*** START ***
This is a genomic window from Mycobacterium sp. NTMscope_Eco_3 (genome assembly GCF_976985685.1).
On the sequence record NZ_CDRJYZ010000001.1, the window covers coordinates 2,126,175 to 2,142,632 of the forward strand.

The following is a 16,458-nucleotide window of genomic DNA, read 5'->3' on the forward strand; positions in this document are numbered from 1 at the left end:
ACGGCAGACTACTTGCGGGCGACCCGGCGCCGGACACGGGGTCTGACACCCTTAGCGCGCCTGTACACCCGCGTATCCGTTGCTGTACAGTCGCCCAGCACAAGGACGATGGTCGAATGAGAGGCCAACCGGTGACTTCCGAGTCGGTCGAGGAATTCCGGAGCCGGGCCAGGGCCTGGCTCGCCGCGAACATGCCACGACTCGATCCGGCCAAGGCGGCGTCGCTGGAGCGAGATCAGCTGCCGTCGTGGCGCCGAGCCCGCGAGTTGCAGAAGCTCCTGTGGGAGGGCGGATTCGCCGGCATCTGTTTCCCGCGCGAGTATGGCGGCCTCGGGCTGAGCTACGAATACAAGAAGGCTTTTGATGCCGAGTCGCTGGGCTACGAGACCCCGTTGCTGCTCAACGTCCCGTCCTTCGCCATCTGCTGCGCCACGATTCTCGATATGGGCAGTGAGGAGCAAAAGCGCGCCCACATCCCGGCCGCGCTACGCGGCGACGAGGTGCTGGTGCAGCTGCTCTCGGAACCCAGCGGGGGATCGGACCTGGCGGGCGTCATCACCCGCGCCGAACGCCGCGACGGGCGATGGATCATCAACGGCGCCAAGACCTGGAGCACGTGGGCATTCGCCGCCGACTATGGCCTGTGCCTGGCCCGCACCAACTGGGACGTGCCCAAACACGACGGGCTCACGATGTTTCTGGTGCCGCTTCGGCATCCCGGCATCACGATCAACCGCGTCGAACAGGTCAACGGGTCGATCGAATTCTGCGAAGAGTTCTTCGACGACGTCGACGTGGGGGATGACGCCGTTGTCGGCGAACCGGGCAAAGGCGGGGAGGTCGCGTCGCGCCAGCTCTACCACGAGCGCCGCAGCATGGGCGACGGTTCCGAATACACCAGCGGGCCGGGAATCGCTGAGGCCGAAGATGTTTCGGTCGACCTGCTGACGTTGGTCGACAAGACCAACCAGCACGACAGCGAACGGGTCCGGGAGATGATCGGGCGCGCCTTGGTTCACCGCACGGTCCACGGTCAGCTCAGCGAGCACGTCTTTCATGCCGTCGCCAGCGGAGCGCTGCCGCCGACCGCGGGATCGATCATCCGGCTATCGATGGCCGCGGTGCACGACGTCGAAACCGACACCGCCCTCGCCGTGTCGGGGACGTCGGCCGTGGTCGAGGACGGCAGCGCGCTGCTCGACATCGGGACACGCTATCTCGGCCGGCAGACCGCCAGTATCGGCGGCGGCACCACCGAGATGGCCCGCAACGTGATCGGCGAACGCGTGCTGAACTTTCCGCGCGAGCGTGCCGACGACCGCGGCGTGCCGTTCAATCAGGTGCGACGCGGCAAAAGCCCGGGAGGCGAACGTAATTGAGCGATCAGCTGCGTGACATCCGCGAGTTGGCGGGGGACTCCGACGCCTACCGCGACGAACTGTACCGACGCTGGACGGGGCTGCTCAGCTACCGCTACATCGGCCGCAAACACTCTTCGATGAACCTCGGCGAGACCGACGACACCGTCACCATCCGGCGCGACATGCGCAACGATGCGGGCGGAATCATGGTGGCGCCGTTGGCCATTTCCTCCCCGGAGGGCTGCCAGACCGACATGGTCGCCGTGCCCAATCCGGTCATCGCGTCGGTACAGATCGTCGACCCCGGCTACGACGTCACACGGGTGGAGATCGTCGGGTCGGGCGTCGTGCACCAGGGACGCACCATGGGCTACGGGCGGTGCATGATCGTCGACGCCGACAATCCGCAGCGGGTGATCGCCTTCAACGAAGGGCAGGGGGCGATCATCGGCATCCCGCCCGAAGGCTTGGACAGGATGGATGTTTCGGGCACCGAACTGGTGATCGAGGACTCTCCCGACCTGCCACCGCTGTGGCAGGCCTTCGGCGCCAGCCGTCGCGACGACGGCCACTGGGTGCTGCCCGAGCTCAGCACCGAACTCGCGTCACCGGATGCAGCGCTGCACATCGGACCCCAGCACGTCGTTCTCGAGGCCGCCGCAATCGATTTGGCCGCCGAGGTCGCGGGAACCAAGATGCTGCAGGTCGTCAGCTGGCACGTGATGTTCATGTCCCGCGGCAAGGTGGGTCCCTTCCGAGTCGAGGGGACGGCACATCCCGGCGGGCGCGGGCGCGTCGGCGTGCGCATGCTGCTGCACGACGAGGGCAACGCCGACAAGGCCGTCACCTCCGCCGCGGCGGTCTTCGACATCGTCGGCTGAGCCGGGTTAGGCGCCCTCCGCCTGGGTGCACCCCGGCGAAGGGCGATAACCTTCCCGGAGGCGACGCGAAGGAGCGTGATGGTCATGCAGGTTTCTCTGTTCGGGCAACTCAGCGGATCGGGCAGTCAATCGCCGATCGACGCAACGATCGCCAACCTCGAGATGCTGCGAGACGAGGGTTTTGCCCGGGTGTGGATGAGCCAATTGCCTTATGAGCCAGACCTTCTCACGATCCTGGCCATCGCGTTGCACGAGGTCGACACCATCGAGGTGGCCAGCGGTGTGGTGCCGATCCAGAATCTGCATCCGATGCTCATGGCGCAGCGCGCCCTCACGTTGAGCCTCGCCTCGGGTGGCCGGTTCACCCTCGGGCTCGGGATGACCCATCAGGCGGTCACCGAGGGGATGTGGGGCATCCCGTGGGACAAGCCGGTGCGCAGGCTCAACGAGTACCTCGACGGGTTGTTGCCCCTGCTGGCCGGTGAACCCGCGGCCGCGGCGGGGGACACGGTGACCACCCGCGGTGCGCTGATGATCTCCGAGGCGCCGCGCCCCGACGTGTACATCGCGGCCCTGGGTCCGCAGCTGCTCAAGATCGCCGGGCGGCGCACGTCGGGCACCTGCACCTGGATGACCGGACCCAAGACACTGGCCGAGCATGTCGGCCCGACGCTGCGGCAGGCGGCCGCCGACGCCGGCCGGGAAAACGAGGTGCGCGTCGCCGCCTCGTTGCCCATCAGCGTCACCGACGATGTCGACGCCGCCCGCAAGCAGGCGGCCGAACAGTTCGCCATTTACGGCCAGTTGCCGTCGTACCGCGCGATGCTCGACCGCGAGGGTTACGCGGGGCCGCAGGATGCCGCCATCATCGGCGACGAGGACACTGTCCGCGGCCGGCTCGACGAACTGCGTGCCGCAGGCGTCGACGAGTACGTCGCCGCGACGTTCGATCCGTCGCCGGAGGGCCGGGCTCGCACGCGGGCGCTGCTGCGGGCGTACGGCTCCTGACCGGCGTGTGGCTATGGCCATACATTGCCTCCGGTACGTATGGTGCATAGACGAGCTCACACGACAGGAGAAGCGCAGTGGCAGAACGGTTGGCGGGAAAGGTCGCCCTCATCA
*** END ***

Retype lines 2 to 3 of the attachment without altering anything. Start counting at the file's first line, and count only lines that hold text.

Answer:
On the sequence record NZ_CDRJYZ010000001.1, the window covers coordinates 2,126,175 to 2,142,632 of the forward strand.

The following is a 16,458-nucleotide window of genomic DNA, read 5'->3' on the forward strand; positions in this document are numbered from 1 at the left end: